Equitable Bank reports strong mortgage growth in Q3, but expects “downshift” into 2023
In the face of a slowing housing market, Equitable Bank reported strong third-quarter earnings results.
The bank—now the seventh-largest independent bank in Canada—saw conventional loan growth increase 29% year-over-year, slightly off the 36% year-over-year growth rate reported in Q2. By comparison, however, both Home Capital and First National reported year-over-year decreases in originations in Q3.
“We’ve reinforced that EQB’s operating model is designed to perform across economic cycles, and this resilience translated again in Q3,” said President and CEO Andrew Moor. “The balance sheet, credit and capital are well-positioned, diversified and performing to plan. Combined with our team’s exceptional focus on ROE and margin management, we believe 2022 will close out on track or ahead of guidance, and we will enter 2023 from a point of strength.”
Moor acknowledged activity is expected to slow into the first half of the year, but that the underlying demand is being deferred, likely until the second half of 2023.
“But we certainly [see] houses [being] purchased, there’s always demand as people get into the housing formation stage of their life, [as] children arrive, [as] they need to buy a bigger house with another bedroom and so on,” Moor said. “So really, we’re going to see a little bit of deferred activity in the housing market, and we are anticipating by the end of next year we’ll be back to a more normal cadence.”
Equitable also finalized its $200-million acquisition of Saskatchewan-based Concentra Bank, which was first announced in February. That brings Equitable to more than $100 billion in combined assets under management.
Single-family alternative portfolio: $16.5 billion (+24%)
Net interest margin: 1.94% (+11 bps)
Reverse mortgage loans: $514 million (+194%)
Notables from its call
CEO Andrew Moor commented on the following topics during the company’s earnings call:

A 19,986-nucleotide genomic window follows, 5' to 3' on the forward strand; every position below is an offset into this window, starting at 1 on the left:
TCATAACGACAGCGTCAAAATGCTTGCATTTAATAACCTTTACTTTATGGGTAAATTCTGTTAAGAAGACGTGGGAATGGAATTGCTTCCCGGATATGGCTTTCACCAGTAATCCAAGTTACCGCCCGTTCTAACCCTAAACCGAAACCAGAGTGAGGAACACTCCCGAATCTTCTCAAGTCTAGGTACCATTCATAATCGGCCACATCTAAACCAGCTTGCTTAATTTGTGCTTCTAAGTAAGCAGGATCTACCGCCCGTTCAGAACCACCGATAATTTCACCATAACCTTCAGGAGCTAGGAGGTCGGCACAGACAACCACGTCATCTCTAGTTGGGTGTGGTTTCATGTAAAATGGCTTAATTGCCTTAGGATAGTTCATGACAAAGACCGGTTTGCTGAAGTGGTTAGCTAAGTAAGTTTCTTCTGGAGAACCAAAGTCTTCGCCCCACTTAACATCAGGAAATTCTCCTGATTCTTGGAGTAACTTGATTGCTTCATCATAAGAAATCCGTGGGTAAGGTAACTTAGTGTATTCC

On the potential for an increase in defaults: “As a reminder, the key driver of default is unemployment. Tilting the economy into recession could change the picture. But with a million jobs going unfilled, increasing immigration targets from the federal government, and our emphasis on urban centres where employment source is diverse [provides] strong downside protection.”
On average loan-to-values (LTVs): “Even with recent house price declines, the average LTV on our uninsured single-family portfolio of 63% provides a very comfortable cushion.”
On extending amortizations: “So, first of all, we’re not doing that. We don’t offer mortgages over 30 years…We are seeing participants in the market extending amortization in order to make mortgages more affordable. That doesn’t seem prudent, frankly, to us, and it’s not a road we’ve chosen to go down, although there is competitive pressure there, but just doesn’t feel sensible.”
On Equitable’s reverse mortgage portfolio: “The fact that our 2023 guidance shows 60% to 80% expansion in the reverse mortgage portfolio simply underscores the tremendous growth potential of this franchise.”
On the finalization of the Concentra acquisition: “Our top priority is optimizing [and] differentiating value to credit unions and to the more than five million members they serve, while integrating Concentra to achieve all of the scale of synergy benefits communicated last February…I’ve been busy working on the phones reaching out to the…traditional partners of Concentra. And I would say there’s general support for the transaction. In some quarters, there’s obviously some skepticism about a Toronto-based bank buying a Prairie bank with a long and storied history in the credit union system. So, I think some are watching us. We’ve got to walk the walk and make sure that we deliver against the commitments that we’re making to people. And I’m committed to doing that.”